cigarette smoking habits
Why do adults in their 50s and 60s continue to smoke cigarettes, despite decades of warnings that it is dangerous to their health? The answer may lie in smokers’ personal experience with negative health effects, say researchers at North Carolina State and Duke universities in their new book, The Smoking Puzzle: Information, Risk Perception, and Choice.
The book, published by Harvard University Press, could help public health workers and others in the medical community develop more effective messages to convince older adults to cut back or quit smoking.
The book is co-authored by Dr. V. Kerry Smith, University Distinguished Professor in the College of Agriculture and Life Sciences’ Department of Agricultural and Resource Economics and director of the Center for Environmental and Resource Economic Policy; Duke University’s Dr. Frank A. Sloan, J. Alexander McMahon professor of health policy and management and economics professor and director of Duke’s Center for Health Policy and Management; and Donald H. Taylor Jr., assistant research professor at the Center for Health Policy, part of Duke’s Sanford Institute of Public Policy.
The research is significant because it focuses on an age group that has not been studied well in smoking research, said Smith. Such research traditionally has focused on youths and how to prevent them from starting smoking.
It has been nearly 40 years since the first U.S. Surgeon General’s 1964 warning about smoking. “No one can deny there is lots of information about the hazards of smoking,” he said. “But when those in their 50s and 60s started smoking as youths, the information may have been less clear.”
The puzzle for the economists was why older adults continued to smoke when they had access to so much information about negative effects of smoking. And if these adults are not getting the right health messages, what can be done to change that? The answers, they discovered, may be directly related to smokers’ personal experience with the actual health effects of smoking.
Older adults’ decision to quit smoking requires personal experience with a serious health event attributable to smoking, like a heart attack or onset of severe emphysema. Less serious events, such as onset of difficulty in climbing a few flights of stairs or in walking several blocks, appear insufficient to induce quitting.
Researchers also found that the more personal the message, the more likely it was for smokers to quit. “The notion that smoking kills apparently is not news to most people,” Sloan said. “But information about the impact on quality of life of a smoking-related disease is news and does cause smokers to change their perceptions of the risk associated with smoking.”
The researchers suggest, therefore, that the best means of reducing smoking among older adults is to develop personalized messages, based on individual habits and circumstances. These messages would be most effective coming from doctors and would change the kind of messages that they now provide to patients who smoke.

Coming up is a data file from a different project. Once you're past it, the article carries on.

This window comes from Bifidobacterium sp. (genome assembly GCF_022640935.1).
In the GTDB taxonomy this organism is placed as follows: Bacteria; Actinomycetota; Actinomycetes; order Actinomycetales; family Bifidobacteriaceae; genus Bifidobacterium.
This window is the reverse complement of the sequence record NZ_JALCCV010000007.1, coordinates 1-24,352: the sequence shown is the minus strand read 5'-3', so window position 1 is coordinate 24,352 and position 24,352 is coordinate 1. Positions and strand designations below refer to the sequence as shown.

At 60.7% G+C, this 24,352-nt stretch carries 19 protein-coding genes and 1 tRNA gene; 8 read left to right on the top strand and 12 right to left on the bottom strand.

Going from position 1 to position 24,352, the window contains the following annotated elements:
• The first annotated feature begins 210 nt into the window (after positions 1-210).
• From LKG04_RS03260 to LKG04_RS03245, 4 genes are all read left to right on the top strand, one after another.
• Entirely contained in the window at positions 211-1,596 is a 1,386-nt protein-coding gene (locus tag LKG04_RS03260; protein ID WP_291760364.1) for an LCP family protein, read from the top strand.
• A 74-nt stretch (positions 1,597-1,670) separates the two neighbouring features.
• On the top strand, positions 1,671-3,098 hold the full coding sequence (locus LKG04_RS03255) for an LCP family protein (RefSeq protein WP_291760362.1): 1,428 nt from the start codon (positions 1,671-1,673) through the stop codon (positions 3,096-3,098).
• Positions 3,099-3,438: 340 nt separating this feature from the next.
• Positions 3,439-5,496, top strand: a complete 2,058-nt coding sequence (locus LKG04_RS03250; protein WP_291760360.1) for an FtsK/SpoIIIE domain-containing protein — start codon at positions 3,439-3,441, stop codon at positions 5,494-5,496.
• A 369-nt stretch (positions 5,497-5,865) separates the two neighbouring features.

The message most older smokers hear suggests that they still have time to quit smoking and that once they quit, they will become healthy. So mentally, they put off quitting until they are in their 60s or until they experience a serious health event, Smith said.
The multi-year study began with analysis of the Health and Retirement Study, a national survey of 22,000 people conducted every two years by the University of Michigan’s Institute for Social Research. Those eligible for the study when it began in 1992 were born between 1931 and 1941 and ranged in age from 51 to 61.
In 2000, data were available from four rounds of interviews — 1992, 1994, 1996 and 1998. The study provided information about respondents’ smoking habits, as well as their perceptions of longevity and end-of-life care.
A second study group of 250 — parallel in demographics to the first — was created in the Raleigh-Durham area for studying The Smoking Puzzle. Members of this study group, all smokers, participated in computer-based surveys that included anti-smoking messages.
One group received more personalized messages about health impacts, their future quality of life and possible disabilities, based on their age and smoking habits. A second group received messages focused on refined measures of the increased mortality risks due to smoking. The study found that only those receiving the more personal messages about health and quality-of-life effects were likely to reduce the amount they smoked, Smith said.
In addition, groups such as the Lung Association and American Cancer Society may consider changing their core messages to inform smokers about the end-of-life disabilities that smoking causes, Smith said.
The researchers’ work was funded by a grant from the Robert Wood Johnson Foundation and administered through the foundation’s Substance Abuse Research Program.
— Natalie Hampton